Young Catholics thirsting for Jesus

Youth congregate in the parish hall shortly after noon, before the start of the fun day. Below: Greg Wasinski, author and presenter, conducts a workshop session.
Photo by James A. McBride

Chris Abraham, from Our Lady of Peace Parish in Williamstown, presents the offertory gifts to Bishop Dennnis Sullivan during the 5:30 p.m. Mass at Christ the Redeemer last Sunday, which concluded the Youth Congress.
Adam Stetser, from Gloucester Catholic High School, proudly holds up his Acorn to show he is NUTS — Naturally Unique and Truly Spectacular.

ATCO — Thirst for God’s Love. Become a new creation. Transform others.

These were the main takeaways for 350 of South Jersey’s young church who participated in the Diocesan Youth Congress last weekend here at Christ the Redeemer Parish, for a day of formation, evangelization, leadership and catechesis.

“Thirsting for Home” was the day’s theme.

A pair of dynamic national Catholic presenters, Greg Wasinski and Carrie Ann Ford, shared their voices and experiences with youth at the start of Sunday’s event and throughout the afternoon. Through music, humor and interactive games, they both referenced the day’s Gospel passage from John, in which Jesus encounters the woman at the well and tells her that “those who drink of the water that I will give them will never be thirsty,” but have eternal life.

“He is the living water, and he has a plan and purpose for us. When we accept his purpose, we are transformed,” said Ford, a singer/songwriter from Buffalo, New York.

With this new creation within us, she continued, we are then able to bring Christ to others.

“Everyone is called to be an evangelist. If we don’t understand our story, how can we tell others who Jesus is?”

Wasinski, an author and speaker from Cleveland, Ohio, urged the youth to shift their focus from the material things of this world that only bring temporary happiness, and find true joy in a God “who thirsts for us; as such, we must thirst for him.”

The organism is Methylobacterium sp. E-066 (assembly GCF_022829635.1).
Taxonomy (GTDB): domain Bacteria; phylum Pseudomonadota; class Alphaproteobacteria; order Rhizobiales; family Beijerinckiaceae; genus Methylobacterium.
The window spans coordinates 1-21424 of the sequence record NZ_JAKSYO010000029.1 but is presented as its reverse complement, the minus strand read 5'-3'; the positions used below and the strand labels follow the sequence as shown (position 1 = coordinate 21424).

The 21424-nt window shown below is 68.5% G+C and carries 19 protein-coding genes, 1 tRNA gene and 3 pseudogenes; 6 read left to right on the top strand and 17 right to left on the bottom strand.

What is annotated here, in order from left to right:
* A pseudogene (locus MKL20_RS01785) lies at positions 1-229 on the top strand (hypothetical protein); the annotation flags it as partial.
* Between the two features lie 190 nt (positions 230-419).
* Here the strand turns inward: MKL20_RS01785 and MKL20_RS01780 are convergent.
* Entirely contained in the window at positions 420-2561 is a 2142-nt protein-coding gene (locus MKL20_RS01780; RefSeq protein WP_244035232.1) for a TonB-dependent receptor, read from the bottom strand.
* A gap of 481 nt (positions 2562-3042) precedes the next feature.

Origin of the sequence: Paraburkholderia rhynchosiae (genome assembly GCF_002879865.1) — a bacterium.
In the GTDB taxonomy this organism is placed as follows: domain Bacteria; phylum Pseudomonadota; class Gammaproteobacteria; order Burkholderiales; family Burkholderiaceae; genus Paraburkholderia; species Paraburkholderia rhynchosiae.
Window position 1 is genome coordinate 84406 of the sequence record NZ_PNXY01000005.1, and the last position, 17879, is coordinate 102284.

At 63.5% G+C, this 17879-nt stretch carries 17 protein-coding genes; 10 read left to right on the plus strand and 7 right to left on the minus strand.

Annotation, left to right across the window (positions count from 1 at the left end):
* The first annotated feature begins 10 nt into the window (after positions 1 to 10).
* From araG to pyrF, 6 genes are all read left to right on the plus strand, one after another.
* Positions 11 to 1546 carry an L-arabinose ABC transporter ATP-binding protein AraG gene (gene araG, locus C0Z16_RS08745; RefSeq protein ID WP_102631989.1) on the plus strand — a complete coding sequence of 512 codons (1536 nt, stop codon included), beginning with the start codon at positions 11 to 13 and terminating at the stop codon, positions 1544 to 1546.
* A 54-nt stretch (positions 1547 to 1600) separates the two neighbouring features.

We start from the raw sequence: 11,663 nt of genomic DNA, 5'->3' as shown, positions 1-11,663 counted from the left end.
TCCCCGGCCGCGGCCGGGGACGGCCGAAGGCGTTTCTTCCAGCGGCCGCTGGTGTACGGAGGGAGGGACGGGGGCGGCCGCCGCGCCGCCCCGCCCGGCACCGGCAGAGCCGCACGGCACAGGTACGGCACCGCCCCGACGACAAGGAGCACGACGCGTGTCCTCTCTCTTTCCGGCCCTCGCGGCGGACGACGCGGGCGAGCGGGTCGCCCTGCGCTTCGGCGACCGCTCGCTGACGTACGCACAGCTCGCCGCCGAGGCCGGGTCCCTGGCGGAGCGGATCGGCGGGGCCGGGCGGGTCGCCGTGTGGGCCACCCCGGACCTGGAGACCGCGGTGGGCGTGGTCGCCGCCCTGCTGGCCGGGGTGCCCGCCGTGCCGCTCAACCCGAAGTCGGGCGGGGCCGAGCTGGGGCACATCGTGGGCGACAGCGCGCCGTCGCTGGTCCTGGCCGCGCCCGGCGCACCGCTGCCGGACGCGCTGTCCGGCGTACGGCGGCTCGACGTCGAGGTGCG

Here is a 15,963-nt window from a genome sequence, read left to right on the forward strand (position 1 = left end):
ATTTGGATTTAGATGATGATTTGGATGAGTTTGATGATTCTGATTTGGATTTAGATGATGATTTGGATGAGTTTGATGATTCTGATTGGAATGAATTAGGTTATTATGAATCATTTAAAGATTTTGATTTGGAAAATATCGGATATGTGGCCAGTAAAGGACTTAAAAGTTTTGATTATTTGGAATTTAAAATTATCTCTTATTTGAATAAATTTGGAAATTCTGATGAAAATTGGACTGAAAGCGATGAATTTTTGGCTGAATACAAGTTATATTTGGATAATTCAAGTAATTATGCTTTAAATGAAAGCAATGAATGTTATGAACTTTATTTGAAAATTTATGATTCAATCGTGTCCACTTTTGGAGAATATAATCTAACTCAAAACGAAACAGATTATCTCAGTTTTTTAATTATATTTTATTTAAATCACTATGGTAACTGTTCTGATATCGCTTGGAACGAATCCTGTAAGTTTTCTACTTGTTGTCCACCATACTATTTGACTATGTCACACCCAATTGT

“It’s more important to remember what God knows about me than what others think of me,” he said.

After leadership sessions focusing on such aspects as public speaking and finding your voice in Christ, and time for Eucharistic Adoration in front of the Blessed Sacrament, the 460 teens and adult chaperones celebrated a 5:30 p.m. Mass with Bishop Dennis Sullivan.

Just like the woman at the well, bishop told attendees, “we all need renewal and refreshment. Encounter Jesus, and let his living water fill the well of our hearts with his love, goodness, compassion and understanding.”

The day concluded with dinner in the parish hall, and the youth singing “Happy Birthday” to Bishop Sullivan, two days belated.

The event brought hope that the youth would return to their respective communities, share their joy with their peers, and be facilitators in guiding upcoming conversations in parishes and schools, in preparation for the Bishops’ 2018 Synod on “Young People, the Faith and Vocational Discernment.”

Kystiana Jalosjos, from Merchantville; and Savannah Kease, from Absecon, found the day brought them able to draw closer to God and befriend other like-minded teens.”

“The heartwarming day gave me time to connect with Jesus,” said Kystiana, a 12th grader and member of the Saint Peter’s Youth Group (SPY).

Savannah, a 13 year-old from Saint Elizabeth Ann Seton, “enjoyed the exciting day, especially Carrie Ann Ford.

“She was fun and engaging,” Savannah said.

From Blackwood, nine youth and four adults made the trek to Atco from Our Lady of Hope Parish. Youth minister Diane Scafidi was pleased with the turnout from all over the diocese.

“It’s awesome to see 350 teens for the Lord who are not afraid to live out their faith,” she remarked. “They’re here to show their love for the Lord and make a statement. We need that in today’s world.”

To view Carrie Ann Ford and Greg Wasinski’s presentation from last Sunday, as well as the Mass with Bishop Sullivan, go to the parish website of Christ the Redeemer at